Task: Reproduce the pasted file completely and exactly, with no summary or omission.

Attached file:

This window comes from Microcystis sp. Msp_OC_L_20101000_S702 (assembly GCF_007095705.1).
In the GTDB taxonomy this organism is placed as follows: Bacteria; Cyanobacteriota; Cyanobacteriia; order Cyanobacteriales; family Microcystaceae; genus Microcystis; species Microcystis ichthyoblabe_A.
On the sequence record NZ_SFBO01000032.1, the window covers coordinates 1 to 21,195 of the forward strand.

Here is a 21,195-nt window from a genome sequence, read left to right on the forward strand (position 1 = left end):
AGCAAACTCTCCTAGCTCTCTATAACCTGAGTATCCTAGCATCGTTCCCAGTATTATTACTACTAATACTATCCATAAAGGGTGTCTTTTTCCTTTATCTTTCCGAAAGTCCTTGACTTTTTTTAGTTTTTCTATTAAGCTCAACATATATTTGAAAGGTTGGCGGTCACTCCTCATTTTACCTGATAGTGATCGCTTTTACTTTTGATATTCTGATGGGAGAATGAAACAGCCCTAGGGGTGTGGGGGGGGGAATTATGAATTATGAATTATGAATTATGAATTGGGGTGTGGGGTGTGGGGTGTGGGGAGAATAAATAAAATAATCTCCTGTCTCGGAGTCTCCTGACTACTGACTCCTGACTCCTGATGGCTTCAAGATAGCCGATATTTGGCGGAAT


This window comes from Microcystis sp. Msp_OC_L_20101000_S702 (assembly GCF_007095705.1).
In the GTDB taxonomy this organism is placed as follows: Bacteria; Cyanobacteriota; Cyanobacteriia; order Cyanobacteriales; family Microcystaceae; genus Microcystis; species Microcystis ichthyoblabe_A.
On the sequence record NZ_SFBO01000032.1, the window covers coordinates 1 to 21,195 of the forward strand.

Here is a 21,195-nt window from a genome sequence, read left to right on the forward strand (position 1 = left end):
AGCAAACTCTCCTAGCTCTCTATAACCTGAGTATCCTAGCATCGTTCCCAGTATTATTACTACTAATACTATCCATAAAGGGTGTCTTTTTCCTTTATCTTTCCGAAAGTCCTTGACTTTTTTTAGTTTTTCTATTAAGCTCAACATATATTTGAAAGGTTGGCGGTCACTCCTCATTTTACCTGATAGTGATCGCTTTTACTTTTGATATTCTGATGGGAGAATGAAACAGCCCTAGGGGTGTGGGGGGGGGAATTATGAATTATGAATTATGAATTATGAATTGGGGTGTGGGGTGTGGGGTGTGGGGAGAATAAATAAAATAATCTCCTGTCTCGGAGTCTCCTGACTACTGACTCCTGACTCCTGATGGCTTCAAGATAGCCGATATTTGGCGGAAT